Monday, December 17, 2012

What is a Forensic Firearm and Tool Mark Examiner? Part 2

The Forensic Firearm Examination Process

Part 2


By: Jerry Petillo

If you missed Part 1

Generally speaking, During the examination process, Firearm examiners will identify and classify the type of evidence, i.e.: bullet, cartridge case, shot shell component, etc. Next they will attempt to identify the class and individual characteristics of the particular piece  of evidence. Next they will attempt to individualize the evidence to a specific and unique firearm.

 Class characteristics can be referred to as family characteristics. Simply stated, class characteristics are capable of putting an item in a group or groups. All items in a particular group share the same class characteristics. Class characteristics are also capable of eliminating an item from a particular group. In the case of firearm identification, the rifling characteristics (lands and grooves) on an evidence bullet are an example of class characteristics. Class characteristics can not individualize an item to one particular or unique source.

Individual characteristics are characteristics that are unique to one particular item. In Firearm Identification, striated tool marks on a fired bullet are examples of individual characteristics created by the firearm. Impressed and striated tool marks on a fired cartridge case are examples of individual characteristics created by the firearm. Individual characteristics (in sufficient quantities) can individualize an item to a particular source or firearm.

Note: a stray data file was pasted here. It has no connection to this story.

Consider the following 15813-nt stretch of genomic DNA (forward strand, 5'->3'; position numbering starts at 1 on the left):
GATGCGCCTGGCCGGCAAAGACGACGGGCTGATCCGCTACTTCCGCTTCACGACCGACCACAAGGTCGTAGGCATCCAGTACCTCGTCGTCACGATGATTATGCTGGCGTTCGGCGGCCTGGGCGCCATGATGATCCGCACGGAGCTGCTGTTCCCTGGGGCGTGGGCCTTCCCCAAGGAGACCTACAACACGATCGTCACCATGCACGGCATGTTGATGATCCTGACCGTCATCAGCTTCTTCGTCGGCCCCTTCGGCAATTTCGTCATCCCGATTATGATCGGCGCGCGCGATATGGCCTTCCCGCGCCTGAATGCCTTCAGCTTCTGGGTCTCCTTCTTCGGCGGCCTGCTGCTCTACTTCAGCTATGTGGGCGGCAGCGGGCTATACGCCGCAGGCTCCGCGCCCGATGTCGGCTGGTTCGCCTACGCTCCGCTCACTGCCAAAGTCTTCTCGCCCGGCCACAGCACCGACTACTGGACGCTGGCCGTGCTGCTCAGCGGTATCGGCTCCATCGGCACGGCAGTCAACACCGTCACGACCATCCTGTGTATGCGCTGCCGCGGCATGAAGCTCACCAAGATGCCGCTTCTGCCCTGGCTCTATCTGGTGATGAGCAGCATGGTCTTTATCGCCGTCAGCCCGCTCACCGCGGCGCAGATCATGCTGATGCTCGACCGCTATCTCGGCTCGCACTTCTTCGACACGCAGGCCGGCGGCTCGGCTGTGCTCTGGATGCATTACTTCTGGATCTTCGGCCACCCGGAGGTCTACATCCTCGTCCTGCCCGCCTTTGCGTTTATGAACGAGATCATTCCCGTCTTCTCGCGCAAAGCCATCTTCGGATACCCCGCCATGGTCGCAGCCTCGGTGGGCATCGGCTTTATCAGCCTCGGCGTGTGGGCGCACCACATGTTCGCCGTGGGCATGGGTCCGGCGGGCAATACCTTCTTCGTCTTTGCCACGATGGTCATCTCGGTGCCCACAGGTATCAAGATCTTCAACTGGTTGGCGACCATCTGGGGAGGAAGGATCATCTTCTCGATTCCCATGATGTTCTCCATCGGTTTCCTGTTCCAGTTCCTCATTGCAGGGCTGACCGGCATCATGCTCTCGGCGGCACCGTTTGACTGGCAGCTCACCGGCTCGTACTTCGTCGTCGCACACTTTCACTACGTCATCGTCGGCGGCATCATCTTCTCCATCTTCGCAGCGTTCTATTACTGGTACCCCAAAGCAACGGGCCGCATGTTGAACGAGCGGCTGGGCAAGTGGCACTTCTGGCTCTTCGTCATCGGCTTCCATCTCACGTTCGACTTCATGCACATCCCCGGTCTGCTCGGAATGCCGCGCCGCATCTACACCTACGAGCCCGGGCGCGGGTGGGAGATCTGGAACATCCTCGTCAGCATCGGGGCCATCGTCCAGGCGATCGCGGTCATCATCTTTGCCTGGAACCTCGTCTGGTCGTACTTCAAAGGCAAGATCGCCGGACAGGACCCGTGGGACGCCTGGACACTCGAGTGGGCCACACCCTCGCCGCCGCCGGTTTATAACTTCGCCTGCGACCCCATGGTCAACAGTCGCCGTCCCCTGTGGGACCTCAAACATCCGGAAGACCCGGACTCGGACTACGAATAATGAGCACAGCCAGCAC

Firearm and related evidence is sent to the crime crime lab for analysis. Firearms come into police custody from many different sources including a suspect or a crime scene. Bullets are recovered from a victim or crime scene. Cartridge cases are recovered from a crime scene. It is the function of the firearm examiner to apply their knowledge, skills, and abilities to determine (when possible) and report what the item is, what it does, and or where it came from.

Ballistic Evidence
In the case of a firearm, the goal of the examination is to determine make, model, caliber, and does it shoot or not as well as determine if it can be linked to an incident through the tool marks that it makes on bullet or cartridge cases. Ultimately the firearm will be test fired under controlled circumstances. It will be loaded and fired into a bullet recovery medium usually a large water tank. The fired bullets and cartridge cases recovered will be packaged and stored as known exemplars from that particular firearm. The result of the examination, does it shoot or not will be stated in the final report. This result may have legal implications to a person who may have possessed the firearm.  

The tool marks from the knowns may then be imaged and captured into a forensic firearm database known as IBIS/NIBIN. The database is capable of capturing the unique marks using a proprietary process and compare them to the rest of the database. If a link or match is suggested the knowns will be physically compared to the unknown by a human firearm examiner to confirm the link in the database.
Rusted Firearm restored so it can
be test fired.